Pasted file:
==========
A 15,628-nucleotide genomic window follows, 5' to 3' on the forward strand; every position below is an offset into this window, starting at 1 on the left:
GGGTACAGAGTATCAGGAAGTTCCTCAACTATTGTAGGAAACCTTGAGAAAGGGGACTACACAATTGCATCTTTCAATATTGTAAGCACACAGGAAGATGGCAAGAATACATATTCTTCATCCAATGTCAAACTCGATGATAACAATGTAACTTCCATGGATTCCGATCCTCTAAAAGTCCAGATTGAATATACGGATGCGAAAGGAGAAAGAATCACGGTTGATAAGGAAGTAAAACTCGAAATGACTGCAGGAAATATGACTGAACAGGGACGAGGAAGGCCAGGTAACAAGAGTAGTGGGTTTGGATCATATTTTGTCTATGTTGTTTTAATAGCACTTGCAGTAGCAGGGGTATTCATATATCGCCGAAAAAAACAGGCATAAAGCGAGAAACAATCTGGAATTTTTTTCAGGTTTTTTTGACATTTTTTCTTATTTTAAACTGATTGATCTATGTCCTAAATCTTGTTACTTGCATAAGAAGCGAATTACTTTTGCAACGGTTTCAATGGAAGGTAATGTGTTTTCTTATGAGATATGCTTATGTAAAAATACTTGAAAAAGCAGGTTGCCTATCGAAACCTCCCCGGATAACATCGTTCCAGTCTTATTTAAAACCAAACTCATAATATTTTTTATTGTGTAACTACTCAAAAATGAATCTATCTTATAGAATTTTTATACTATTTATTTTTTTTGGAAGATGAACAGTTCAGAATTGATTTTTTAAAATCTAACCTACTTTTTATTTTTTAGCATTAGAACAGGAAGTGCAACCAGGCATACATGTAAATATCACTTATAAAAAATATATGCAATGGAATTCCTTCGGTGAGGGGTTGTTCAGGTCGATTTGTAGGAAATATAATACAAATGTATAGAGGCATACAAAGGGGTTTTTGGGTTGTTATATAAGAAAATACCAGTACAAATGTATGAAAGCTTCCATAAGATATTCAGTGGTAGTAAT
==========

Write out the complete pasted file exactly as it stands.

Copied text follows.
A 15,628-nucleotide genomic window follows, 5' to 3' on the forward strand; every position below is an offset into this window, starting at 1 on the left:
GGGTACAGAGTATCAGGAAGTTCCTCAACTATTGTAGGAAACCTTGAGAAAGGGGACTACACAATTGCATCTTTCAATATTGTAAGCACACAGGAAGATGGCAAGAATACATATTCTTCATCCAATGTCAAACTCGATGATAACAATGTAACTTCCATGGATTCCGATCCTCTAAAAGTCCAGATTGAATATACGGATGCGAAAGGAGAAAGAATCACGGTTGATAAGGAAGTAAAACTCGAAATGACTGCAGGAAATATGACTGAACAGGGACGAGGAAGGCCAGGTAACAAGAGTAGTGGGTTTGGATCATATTTTGTCTATGTTGTTTTAATAGCACTTGCAGTAGCAGGGGTATTCATATATCGCCGAAAAAAACAGGCATAAAGCGAGAAACAATCTGGAATTTTTTTCAGGTTTTTTTGACATTTTTTCTTATTTTAAACTGATTGATCTATGTCCTAAATCTTGTTACTTGCATAAGAAGCGAATTACTTTTGCAACGGTTTCAATGGAAGGTAATGTGTTTTCTTATGAGATATGCTTATGTAAAAATACTTGAAAAAGCAGGTTGCCTATCGAAACCTCCCCGGATAACATCGTTCCAGTCTTATTTAAAACCAAACTCATAATATTTTTTATTGTGTAACTACTCAAAAATGAATCTATCTTATAGAATTTTTATACTATTTATTTTTTTTGGAAGATGAACAGTTCAGAATTGATTTTTTAAAATCTAACCTACTTTTTATTTTTTAGCATTAGAACAGGAAGTGCAACCAGGCATACATGTAAATATCACTTATAAAAAATATATGCAATGGAATTCCTTCGGTGAGGGGTTGTTCAGGTCGATTTGTAGGAAATATAATACAAATGTATAGAGGCATACAAAGGGGTTTTTGGGTTGTTATATAAGAAAATACCAGTACAAATGTATGAAAGCTTCCATAAGATATTCAGTGGTAGTAAT